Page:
In just a week, I’ll be presenting the panel, Everyone’s a Curator: Do Museums Still Matter? at South by Southwest Interactive with Kathryn Jaller of the Contemporary Jewish Museum, Sarah Bailey Hogarty of the Fine Arts Museums of San Francisco, and Jennifer Yin of the Asian Art Museum. Woooh, deep breath!
In preparing for this opportunity to represent a museum’s perspective at SXSW Interactive–a predominantly tech-focused, innovation-obsessed conference–it has been interesting to think about how our respective museum jobs walk the line between tech work and museum work. As social media content creators, we speak the fast-flowing language of the Internet; as museum workers, we speak the slowly-articulated language of expert art curators. We are working to carve out a new space, where these disparate-seeming forms of communication can merge, and more people than ever can feel connected with art and culture through technology.
I’ve long been fascinated by the intersection (and rub) between the worlds of art and technology, and doing research for this panel has injected a lot of new thinking into my understanding of the whole subject. To help myself prepare for speaking, and to give myself a bit more room to expand on our topics, I’ve decided to try to unpack some of the ideas behind our presentation here. If you have feedback or questions, please leave a comment below, shoot me a tweet, and/or jump on the #CurateSXSW hashtag.
First things first: WHAT IS “CURATING?”
These days, there’s no shortage of people calling what they do “curating,” and no shortage of other people critiquing the way the word’s meaning has ballooned to encompass all types of “fancy choosing” (thanks for surfacing this perfect phrase, Suse Cairns and Danny Birchall!). We didn’t want to focus too closely on the semantics of the term, but thought it would be interesting to talk to some friends about what they think “curating” means, at least to get the conversation started and see how those in different lines of work approach the idea differently.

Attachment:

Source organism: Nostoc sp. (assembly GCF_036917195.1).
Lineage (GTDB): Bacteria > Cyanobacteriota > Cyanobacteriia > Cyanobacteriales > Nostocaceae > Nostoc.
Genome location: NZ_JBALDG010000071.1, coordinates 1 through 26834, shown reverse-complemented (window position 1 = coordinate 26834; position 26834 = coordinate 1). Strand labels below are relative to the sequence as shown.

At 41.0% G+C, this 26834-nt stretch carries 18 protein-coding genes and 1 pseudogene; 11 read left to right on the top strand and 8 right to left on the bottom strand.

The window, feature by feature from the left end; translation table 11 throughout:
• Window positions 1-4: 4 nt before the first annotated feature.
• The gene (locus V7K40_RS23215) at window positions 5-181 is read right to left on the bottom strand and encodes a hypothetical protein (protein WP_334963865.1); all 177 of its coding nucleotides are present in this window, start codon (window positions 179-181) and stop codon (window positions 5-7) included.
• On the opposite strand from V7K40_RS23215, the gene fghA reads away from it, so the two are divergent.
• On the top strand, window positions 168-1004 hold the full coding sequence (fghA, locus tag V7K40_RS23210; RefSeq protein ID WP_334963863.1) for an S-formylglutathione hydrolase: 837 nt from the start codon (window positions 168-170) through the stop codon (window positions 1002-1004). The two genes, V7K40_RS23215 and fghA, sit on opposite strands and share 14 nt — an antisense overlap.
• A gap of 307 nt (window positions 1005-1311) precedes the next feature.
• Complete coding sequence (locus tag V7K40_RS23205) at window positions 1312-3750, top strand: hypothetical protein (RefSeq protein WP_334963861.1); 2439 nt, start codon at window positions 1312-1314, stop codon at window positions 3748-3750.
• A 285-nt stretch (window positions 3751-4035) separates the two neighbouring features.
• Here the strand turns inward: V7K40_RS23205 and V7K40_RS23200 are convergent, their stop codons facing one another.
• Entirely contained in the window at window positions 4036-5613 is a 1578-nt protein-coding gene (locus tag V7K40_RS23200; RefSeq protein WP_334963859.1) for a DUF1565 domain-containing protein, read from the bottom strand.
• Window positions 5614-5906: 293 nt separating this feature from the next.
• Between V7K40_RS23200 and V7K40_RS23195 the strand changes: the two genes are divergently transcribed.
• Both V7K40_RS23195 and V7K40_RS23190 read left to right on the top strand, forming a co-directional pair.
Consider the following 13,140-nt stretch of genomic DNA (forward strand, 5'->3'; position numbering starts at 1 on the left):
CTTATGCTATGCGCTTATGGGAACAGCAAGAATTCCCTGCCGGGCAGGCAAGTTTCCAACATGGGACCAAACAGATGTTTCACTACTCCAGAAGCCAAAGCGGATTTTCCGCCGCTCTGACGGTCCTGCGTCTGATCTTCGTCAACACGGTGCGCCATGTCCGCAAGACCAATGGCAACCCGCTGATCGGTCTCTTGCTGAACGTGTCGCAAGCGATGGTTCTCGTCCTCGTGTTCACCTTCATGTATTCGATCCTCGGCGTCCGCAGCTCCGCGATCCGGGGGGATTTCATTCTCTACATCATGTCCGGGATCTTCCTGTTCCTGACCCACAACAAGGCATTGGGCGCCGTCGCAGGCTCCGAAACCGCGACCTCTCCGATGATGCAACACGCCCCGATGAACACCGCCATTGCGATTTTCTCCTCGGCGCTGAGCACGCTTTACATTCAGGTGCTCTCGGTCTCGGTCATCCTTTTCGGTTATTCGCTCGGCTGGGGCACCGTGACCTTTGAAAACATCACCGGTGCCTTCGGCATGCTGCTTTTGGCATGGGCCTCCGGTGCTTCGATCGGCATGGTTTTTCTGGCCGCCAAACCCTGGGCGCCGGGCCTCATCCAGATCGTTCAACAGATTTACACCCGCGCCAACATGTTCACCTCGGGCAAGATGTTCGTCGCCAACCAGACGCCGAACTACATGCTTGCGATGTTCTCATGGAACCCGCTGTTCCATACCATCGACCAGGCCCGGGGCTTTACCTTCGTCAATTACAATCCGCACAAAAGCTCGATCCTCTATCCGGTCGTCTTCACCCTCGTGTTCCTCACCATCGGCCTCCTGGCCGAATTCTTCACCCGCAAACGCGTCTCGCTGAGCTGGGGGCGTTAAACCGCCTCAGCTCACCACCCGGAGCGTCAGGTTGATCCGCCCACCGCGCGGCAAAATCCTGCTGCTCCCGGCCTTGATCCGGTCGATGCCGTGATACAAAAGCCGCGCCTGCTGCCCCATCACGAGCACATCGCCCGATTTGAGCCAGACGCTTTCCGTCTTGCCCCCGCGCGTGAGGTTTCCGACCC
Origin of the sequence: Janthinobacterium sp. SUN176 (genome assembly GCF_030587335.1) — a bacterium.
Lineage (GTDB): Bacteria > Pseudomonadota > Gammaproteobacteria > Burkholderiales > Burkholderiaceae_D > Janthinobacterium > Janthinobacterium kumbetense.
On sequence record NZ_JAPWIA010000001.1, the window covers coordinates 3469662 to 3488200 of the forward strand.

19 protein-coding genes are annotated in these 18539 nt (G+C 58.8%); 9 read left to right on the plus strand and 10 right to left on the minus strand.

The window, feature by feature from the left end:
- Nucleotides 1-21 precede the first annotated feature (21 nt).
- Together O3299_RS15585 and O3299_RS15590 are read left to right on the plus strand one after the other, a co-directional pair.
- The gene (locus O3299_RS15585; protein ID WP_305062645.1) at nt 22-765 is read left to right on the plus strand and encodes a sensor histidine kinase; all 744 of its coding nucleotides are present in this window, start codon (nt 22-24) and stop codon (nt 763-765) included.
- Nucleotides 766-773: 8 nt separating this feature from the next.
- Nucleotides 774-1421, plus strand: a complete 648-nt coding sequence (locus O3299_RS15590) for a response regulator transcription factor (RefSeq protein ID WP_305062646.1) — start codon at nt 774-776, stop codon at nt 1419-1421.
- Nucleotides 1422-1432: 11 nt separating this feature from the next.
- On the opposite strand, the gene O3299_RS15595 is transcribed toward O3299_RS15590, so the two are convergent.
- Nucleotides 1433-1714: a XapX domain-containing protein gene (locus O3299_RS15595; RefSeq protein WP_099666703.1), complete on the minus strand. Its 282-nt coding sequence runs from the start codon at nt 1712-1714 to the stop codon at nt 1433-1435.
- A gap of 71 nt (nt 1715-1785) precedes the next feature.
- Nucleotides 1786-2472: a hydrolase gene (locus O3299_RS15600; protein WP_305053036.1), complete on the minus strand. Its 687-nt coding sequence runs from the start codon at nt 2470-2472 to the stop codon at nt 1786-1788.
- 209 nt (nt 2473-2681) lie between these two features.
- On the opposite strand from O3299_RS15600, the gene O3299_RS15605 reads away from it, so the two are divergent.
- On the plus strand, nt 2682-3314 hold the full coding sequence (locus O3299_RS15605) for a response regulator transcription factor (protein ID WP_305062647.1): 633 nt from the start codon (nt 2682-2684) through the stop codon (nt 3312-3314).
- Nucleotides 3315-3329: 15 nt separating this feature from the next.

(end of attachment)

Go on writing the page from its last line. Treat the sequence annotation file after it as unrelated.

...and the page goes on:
Behold, our WHAT IS CURATING? video (big props to Kathy for being our editing wizard!):
As the video illustrates, the definition of “to curate” is flexible and evolving, and changes based on who you ask. However, a few themes come up again and again: the idea of curating as assembling, as convening conversations, as storytelling, as collaboration, as pursuing an area of expertise established through research and experience…
…Hmm, these themes sound a lot like descriptors we could each use to describe what we do as managers of our museums’ social media!
Here we come to the first identity crisis of our #CurateSXSW panel: are we curators, or marketers?
As Assistant Manager, Digital Engagement, I report to SFMOMA’s Marketing Manager. This aside, I don’t normally work on the museum’s ad campaigns, and it’s widely understood that ‘digital engagement’ fills a much broader purpose than marketing alone. In my role, I collaborate closely with colleagues in communications, digital strategy, web, interpretive media, curatorial, and beyond. As I create and pull together all forms of visual, written, and “idea-based” content from throughout the museum (as well as from outside the museum) for editing and distribution over various social publishing platforms, much of what I do comes to feel very curatorial in nature.
So why shouldn’t my position be described as “Digital Engagement Curator,” then? This brings us to the very particular role of “curators” within museums, and shows us why there’s friction between museums and the fast-paced culture of the Internet, social media, and other online tools that enable anyone to feel like a curator.
For museums, the role of “curator” is almost always still strictly reserved for those who bring artworks into the museum’s collection, and/or those who work directly with artists to program exhibitions, performances, and social interactions.